The ABC/ESPN hype machine has gotten the Celtics-Lakers NBA Finals matchup that it has been craving since the day it took away the league television contract from NBC six years ago. (The worst thing about the network move was that the glorious John Tesh theme song was mothballed in favor of a rotation of music “stars” that has gotten progressively worse over the years, culminating in the horrific current opening that stars Tim McGraw and Def Leppard. For as much as the ESPN empire bashes us over the head with pop culture references, they seem to have confused the highly urbanized NBA audience with a group of carnies from Decatur. This might also be planting the seeds of another sick ploy by the television conglomerate to jam NASCAR cross-promotions down our throats.) I’ll be honest with you – I’ve been craving this matchup, too. It’s not that I have any personal affinity for either of these teams, but I couldn’t take another NBA Finals involving the Pistons (unequivocally my least favorite pro sports franchise after the Packers) and the Spurs (a team that I know I ought to like as a pure basketball fan, but they annoy me in an irrational manner). Plus, as a sports fan in general, I’ve come to appreciate the rekindling of storied rivalries at the highest level since people can’t bank on it anymore with increased parity in all of the sports leagues. Back when I was a little kid, the Celtics and Lakers playing in the NBA Finals was considered a common occurrence, so the fact that it has been 21 years since they last met for the championship (a series that I remember clearly) is the latest in a long line of historical moments that have reminded me that I’m not really young anymore. What’s unique about the Celtics-Lakers rivalry is that it isn’t based on geography or conference/division affiliation like almost every other sports rivalry, such as the general New York vs. Boston/Philadelphia or Chicago vs. Detroit/Green Bay/St. Louis matchups (note that Cowboys-Redskins is still a divisional rivalry), but instead on excellence where they have met on the final stage with incredible frequency for a three decade stretch of time. The closest comparison might be Notre Dame-USC, but even then, they have only played one game where the teams were ranked #1 and #2 (this occurred in 1988, which was the last time the Irish won a national championship).
Of course, Magic Johnson and Larry Bird aren’t going to have much effect on this series. I was very excited about the prospect of the Celtics-Lakers matchup at the beginning of the NBA Playoffs, but over the past few weeks, it’s been looking more and more like this series can’t possibly live up to the hype. Hopefully, I’m wrong and this will push out to seven games, since that would be a transcendent sports moment. However, the Lakers look dominant right now and they disposed of the Spurs (who I think would beat the Celtics head-to-head) in five. There’s little indication that L.A. wouldn’t be able to dispose of Boston in the same number of games, so I’ll avoid the typical conservative commentator prediction of a six-game series and say that the Lakers will win 4-1 (I foresee a split of the first 2 games in Boston and then the Lakers rattling off 3 straight at the Staples Center).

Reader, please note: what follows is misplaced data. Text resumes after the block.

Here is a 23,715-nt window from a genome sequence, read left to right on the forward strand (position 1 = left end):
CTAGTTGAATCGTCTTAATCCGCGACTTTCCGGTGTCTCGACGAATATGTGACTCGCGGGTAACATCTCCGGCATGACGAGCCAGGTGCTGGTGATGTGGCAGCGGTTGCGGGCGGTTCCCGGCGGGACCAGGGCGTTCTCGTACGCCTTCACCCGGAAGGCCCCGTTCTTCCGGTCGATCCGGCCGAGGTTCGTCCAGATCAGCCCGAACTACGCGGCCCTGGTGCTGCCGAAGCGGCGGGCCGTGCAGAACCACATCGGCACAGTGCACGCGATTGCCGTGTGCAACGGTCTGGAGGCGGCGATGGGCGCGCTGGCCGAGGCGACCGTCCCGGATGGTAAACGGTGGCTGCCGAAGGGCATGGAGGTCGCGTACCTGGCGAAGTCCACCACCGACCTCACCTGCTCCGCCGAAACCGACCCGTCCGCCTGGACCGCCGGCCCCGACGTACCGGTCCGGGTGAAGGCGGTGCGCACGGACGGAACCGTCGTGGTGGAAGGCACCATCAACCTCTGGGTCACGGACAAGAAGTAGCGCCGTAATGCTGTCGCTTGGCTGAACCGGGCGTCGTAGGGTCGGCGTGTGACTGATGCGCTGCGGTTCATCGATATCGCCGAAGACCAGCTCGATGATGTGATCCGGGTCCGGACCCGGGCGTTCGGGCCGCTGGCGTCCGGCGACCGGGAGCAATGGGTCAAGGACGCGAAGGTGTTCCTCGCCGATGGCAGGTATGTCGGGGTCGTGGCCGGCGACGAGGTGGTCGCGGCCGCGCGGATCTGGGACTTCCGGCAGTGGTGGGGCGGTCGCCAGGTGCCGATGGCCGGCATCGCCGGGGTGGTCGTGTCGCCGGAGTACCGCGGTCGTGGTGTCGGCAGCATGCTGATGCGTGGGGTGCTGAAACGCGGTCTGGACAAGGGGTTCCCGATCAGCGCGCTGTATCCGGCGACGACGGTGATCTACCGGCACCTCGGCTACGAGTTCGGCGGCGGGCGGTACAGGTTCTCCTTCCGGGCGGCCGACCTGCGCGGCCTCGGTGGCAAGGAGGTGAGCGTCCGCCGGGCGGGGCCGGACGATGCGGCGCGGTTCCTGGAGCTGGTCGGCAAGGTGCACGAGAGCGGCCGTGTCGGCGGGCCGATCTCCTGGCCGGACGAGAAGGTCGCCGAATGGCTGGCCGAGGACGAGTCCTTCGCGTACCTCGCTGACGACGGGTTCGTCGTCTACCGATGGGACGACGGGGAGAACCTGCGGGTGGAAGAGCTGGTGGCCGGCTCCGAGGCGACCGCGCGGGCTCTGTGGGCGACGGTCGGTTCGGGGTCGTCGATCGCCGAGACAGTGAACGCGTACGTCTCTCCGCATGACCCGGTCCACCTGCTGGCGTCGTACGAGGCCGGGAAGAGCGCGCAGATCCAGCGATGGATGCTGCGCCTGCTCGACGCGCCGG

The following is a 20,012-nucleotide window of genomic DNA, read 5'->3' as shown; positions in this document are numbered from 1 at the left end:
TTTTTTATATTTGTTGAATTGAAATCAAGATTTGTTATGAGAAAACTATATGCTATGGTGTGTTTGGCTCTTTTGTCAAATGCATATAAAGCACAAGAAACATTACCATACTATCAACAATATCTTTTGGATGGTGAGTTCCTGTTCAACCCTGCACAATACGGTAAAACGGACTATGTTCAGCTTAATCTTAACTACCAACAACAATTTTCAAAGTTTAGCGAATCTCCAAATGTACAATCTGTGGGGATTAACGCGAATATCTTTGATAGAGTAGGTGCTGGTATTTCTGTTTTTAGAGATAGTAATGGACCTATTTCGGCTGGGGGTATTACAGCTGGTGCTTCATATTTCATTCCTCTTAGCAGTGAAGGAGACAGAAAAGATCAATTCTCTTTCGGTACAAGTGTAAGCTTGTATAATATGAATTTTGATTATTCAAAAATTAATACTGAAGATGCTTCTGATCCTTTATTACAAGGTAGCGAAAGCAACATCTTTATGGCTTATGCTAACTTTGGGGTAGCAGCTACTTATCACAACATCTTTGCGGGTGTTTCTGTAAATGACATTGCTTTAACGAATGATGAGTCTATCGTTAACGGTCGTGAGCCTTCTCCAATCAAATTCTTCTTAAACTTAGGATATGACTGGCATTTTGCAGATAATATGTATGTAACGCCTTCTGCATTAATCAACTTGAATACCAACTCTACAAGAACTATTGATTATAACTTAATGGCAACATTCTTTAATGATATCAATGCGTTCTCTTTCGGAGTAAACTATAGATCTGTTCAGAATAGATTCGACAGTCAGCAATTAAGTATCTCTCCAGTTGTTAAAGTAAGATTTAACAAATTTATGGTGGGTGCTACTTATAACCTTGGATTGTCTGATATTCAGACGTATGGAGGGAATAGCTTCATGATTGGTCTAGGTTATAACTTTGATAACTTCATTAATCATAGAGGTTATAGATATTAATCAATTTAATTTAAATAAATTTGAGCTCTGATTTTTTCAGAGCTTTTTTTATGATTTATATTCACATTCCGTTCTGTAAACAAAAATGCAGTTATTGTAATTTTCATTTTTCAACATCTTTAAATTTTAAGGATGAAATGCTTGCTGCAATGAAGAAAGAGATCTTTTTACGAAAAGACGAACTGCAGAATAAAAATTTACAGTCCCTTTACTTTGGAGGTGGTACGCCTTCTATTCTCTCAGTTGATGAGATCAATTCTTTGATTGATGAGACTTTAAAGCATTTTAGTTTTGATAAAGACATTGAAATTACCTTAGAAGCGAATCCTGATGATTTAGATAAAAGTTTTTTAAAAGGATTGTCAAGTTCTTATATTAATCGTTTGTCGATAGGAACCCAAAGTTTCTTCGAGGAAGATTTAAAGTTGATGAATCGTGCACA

Kobe Bryant continues to play out of his mind (the yahoo portion of the Bulls fan base that didn’t want to give up guys like Kirk Hinrich, Ben Gordon and/or Luol Deng for this guy last fall continue to look horrible) and will clearly be the best player on the floor (which you could say no matter who the Lakers are playing). I love Kevin Garnett as one of my favorite athletes that hasn’t played for a Chicago team or the Illini (although he’s a native Chicagoan), but he can’t necessarily take over a game the way Kobe can. At the end of the day, Paul Pierce is going to be the one that needs to match Kobe shot-for-shot while the rest of the Celtics have to hold down Pau Gasol and the balance of the torrid Lakers offense – that’s going to be a whole lot tougher than the one-man-LeBron-show that took Boston to the brink of elimination or the Pistons club that could only utilize Chauncey Billups in limited fashion.